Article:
But he said he does not think that Putin wants to "trash" the U.S.-Russia relationship and doesn't think relations are as bad as they were after the Georgia war in the fall of 2008 and 2009. In 2008, Georgia and Russia fought a brief war after Georgia launched an intense artillery barrage on the capital of South Ossetia, and Mikhail Saakashvili, the president of the former Soviet republic, forged a deeper relationship with the U.S.
"That was a pretty dangerous moment for the relationship," Kuchins said. "Right now, I don't see such a dangerous moment in the relationship, but we have some fundamental disagreements on nuclear security, missile defense, Syria. I don't think the Russians are taking positions just to counter us, undermine us. But they have some fundamental differences. They have a different way of looking at some things."
Ivo Daalder, former U.S. ambassador to NATO and now president of The Chicago Council on Global Affairs, said some positive steps have come from the reset, including Russia's willingness to help the U.S. transport military materiel in and out of Afghanistan.
"There still is cooperation on areas like Iran where Russia voted four times in the U.N. Security Council to impose new sanctions," Daalder said. "There is cooperation on North Korea — Russia has voted for new sanctions. And those are material, positive steps in the relationship that have been the result of the reset."
But he said that a reset also suggests a future relationship and that despite meetings Vice President Joe Biden, Secretary of State John Kerry and former National Security Adviser Tom Donilon have had with Russian officials, there has been little progress on Syria, nuclear arms reduction and missile defense issues.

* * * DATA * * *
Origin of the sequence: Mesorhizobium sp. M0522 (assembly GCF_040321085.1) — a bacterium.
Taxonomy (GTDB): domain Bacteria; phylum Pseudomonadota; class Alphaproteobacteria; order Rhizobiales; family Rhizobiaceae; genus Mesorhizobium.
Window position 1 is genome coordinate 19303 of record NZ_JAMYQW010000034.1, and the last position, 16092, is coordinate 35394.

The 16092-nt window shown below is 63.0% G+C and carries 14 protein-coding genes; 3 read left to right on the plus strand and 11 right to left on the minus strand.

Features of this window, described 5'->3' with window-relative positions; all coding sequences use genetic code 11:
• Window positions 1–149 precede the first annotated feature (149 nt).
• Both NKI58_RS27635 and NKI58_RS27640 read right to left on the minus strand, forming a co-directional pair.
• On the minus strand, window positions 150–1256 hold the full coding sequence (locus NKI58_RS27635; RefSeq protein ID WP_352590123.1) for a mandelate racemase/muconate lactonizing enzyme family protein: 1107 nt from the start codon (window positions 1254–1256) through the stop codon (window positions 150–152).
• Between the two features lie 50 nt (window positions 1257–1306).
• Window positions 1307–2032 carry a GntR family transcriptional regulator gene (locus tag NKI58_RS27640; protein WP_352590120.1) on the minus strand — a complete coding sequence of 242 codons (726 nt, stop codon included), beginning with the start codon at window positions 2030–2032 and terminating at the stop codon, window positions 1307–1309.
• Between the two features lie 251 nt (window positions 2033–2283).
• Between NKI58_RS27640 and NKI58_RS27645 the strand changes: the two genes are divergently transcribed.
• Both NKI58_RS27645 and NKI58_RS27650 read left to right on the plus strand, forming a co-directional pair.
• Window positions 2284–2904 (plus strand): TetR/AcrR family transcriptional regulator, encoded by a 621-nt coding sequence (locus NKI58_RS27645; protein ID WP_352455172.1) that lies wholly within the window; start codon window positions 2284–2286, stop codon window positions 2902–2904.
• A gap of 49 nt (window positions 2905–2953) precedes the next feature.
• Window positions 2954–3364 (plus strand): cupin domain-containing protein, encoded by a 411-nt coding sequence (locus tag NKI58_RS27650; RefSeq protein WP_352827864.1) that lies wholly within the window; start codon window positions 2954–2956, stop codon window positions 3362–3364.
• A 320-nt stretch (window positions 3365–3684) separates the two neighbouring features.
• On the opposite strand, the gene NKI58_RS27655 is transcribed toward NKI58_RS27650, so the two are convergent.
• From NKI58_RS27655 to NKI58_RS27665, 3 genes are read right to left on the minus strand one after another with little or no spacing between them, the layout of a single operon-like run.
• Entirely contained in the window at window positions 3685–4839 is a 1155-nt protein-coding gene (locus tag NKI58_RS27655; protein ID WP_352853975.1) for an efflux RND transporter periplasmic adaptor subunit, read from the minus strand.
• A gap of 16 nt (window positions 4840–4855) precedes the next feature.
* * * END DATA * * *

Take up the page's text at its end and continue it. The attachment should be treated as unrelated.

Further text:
In April, Obama asked Donilon to hand-deliver a letter to Putin, proposing new ways to cooperate. Putin's foreign affairs adviser, Yuri Ushakov, said Obama's letter was "quite constructive" and contained specific proposals regarding arms control and economic cooperation.
But Daalder said Russia's responses to the letter have been "either nonexistent or negative."
Putin and Obama last met in June, on the sidelines of the summit of the Group of 8 industrial nations.
Putin said then that he believed the U.S. and Russia had an "opportunity to move forward on most sensitive directions."
Obama said then that the two nations were poised to increase trade and investment and had pledged to continue to work together to counter potential threats of proliferation and to enhance nuclear security.
"I think this is an example of the kind of constructive, cooperative relationship that moves us out of a Cold War mindset," Obama said.
That was just seven weeks ago.
On Tuesday, a day before he canceled his meeting with Putin, Obama said on NBC's "The Tonight Show" that there have been times where the Russians "slip back into Cold War thinking and a Cold War mentality."
Associated Press White House Correspondent Julie Pace contributed to this report.
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